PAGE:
During the two years of funding, training was given to local and young people in the practical management of invasive species but also in brush cutting (eight people), chainsaw work (two people), and first aid (ten people). In return the trained individuals donated many hours of volunteer time to the project. This aspect of the project delivered unexpected socio-economic benefits in addition to the anticipated environmental benefits. It greatly improved the confidence, well-being and employability of participants and has led to three of the volunteers securing full time occupations using the skills they learned during the project.
- Do not be overwhelmed by the extent of the problem but approach the task in a measured methodical way
- Take any opportunities presented to deliver additional benefits such as socio-economic benefits in addition to environmental benefit
- The search for new volunteers is continuous
- The workload to manage the project, deal with the administrative requirements, organise volunteers, provide supervision and first aid cover and meet and negotiate with landowners should not be underestimated. It takes considerable time, effort and dedication
- Local knowledge of the area and land in addition to ordnance survey information is vital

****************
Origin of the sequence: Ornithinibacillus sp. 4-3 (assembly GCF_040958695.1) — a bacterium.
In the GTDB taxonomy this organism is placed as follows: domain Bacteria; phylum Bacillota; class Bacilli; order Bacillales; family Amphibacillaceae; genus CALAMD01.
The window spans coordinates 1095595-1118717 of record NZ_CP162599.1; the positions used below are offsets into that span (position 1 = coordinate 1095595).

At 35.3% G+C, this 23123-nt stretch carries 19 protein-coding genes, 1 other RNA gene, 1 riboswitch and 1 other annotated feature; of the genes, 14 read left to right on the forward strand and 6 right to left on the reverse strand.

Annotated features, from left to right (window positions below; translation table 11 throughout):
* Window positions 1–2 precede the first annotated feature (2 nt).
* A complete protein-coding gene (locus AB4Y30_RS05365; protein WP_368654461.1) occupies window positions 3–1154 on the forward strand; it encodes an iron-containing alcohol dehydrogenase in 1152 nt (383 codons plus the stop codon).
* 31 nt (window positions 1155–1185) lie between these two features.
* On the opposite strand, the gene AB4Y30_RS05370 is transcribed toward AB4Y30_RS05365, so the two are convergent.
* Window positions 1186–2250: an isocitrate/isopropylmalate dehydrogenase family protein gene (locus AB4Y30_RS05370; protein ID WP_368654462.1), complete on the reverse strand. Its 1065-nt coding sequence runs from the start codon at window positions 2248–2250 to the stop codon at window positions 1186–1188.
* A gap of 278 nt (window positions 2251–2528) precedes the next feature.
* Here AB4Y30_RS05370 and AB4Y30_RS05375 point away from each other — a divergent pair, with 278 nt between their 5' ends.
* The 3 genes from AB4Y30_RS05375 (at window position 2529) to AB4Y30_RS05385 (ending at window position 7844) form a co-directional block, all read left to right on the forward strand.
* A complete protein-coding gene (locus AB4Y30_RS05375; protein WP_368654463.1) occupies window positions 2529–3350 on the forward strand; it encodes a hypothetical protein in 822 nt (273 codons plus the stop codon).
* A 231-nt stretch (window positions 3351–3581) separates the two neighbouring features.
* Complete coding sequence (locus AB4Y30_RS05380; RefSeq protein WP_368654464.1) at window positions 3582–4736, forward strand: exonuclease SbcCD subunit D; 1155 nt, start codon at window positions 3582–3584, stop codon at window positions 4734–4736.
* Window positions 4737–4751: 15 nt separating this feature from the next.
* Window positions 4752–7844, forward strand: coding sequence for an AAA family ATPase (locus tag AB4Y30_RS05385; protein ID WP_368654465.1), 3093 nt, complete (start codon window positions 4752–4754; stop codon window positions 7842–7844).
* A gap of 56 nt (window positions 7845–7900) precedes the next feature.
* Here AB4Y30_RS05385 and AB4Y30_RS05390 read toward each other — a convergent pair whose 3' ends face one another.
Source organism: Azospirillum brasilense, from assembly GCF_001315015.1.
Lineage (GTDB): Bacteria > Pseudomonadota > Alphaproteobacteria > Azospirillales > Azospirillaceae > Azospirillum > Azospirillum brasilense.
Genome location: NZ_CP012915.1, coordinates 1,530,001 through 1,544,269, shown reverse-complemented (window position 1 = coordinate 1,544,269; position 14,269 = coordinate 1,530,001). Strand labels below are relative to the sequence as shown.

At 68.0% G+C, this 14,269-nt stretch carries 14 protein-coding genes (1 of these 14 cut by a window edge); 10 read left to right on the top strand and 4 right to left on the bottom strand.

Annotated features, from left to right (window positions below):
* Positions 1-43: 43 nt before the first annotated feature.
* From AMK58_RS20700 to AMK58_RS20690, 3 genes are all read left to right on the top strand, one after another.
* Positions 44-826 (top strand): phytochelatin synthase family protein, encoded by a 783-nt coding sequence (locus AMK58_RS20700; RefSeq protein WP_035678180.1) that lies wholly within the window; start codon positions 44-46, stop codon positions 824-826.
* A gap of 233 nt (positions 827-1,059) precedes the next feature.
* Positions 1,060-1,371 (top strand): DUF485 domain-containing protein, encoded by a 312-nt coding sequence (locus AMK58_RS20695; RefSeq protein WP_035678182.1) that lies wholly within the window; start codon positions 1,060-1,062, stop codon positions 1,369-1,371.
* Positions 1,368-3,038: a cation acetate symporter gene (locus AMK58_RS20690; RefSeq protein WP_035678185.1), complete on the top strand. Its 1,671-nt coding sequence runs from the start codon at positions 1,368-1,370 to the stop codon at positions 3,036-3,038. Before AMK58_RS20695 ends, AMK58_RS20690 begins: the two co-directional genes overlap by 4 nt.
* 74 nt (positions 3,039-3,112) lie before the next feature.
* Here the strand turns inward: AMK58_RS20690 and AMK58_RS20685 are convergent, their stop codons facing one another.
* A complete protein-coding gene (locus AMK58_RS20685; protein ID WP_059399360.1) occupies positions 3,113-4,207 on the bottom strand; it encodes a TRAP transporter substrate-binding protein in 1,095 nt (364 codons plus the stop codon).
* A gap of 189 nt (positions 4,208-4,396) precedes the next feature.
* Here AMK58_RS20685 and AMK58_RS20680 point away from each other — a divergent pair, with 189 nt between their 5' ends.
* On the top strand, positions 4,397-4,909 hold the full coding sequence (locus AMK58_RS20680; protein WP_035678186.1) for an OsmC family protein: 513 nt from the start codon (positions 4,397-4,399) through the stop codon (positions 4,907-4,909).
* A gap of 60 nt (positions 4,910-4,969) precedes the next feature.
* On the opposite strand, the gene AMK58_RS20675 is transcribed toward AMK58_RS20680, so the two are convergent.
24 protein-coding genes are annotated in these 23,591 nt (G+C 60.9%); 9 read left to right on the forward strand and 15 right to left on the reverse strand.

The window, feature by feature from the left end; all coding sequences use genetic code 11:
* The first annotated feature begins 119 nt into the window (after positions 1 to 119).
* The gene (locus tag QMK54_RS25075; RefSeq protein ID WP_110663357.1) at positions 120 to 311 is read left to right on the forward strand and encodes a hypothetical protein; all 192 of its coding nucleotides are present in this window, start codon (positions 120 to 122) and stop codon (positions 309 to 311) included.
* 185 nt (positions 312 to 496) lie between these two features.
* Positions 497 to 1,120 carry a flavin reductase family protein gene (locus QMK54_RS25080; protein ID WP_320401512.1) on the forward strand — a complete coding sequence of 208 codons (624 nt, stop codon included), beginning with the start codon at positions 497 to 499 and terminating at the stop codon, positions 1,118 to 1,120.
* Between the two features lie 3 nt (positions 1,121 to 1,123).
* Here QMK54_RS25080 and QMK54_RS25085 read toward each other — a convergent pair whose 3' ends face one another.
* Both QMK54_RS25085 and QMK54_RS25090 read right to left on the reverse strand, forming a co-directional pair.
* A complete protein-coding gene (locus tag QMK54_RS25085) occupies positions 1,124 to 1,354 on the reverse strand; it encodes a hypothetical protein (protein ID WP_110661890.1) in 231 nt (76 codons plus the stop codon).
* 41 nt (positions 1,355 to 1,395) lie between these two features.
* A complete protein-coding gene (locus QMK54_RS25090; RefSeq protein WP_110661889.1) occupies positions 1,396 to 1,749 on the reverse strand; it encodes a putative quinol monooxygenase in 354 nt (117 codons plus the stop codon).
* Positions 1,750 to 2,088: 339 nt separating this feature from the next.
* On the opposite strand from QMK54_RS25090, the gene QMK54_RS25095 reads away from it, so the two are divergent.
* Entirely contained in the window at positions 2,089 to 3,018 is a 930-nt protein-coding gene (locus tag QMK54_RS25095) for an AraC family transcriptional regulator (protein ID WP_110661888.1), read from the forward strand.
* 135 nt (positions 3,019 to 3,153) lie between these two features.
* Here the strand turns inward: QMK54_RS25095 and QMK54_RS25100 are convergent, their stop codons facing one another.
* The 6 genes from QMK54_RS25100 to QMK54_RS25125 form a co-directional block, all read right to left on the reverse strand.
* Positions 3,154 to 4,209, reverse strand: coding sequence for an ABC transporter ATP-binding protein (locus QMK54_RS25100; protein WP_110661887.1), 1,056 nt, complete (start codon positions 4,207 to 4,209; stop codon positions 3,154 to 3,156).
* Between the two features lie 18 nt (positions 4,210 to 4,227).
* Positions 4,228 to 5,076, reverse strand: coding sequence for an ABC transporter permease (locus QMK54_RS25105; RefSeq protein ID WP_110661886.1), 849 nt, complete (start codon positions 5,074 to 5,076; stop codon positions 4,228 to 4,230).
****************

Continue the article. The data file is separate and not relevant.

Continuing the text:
- Awareness raising and education are essential components for a successful project
- You need to be flexible to accommodate the needs and requests of all those involved
- Be resilient to bad weather!
The long term aim is to completely eradicate the species from the area. This will, however, require further follow up and extension work to include the adoption of conservation land practices by land owners. Follow up is required to clear late germinating seeds as well as rogue and isolated germinating plants that were missed by the project. It is hoped that some landowners will enter into land management agreements with Pembrokeshire Coast National Park Authority. Ultimately the cleared land will either be returned to productive agricultural land or be allowed to regrow into a more natural habitat supporting native species of plants with much improved biodiversity.
Those involved will continue to share best practice and hopefully inspire others to take action.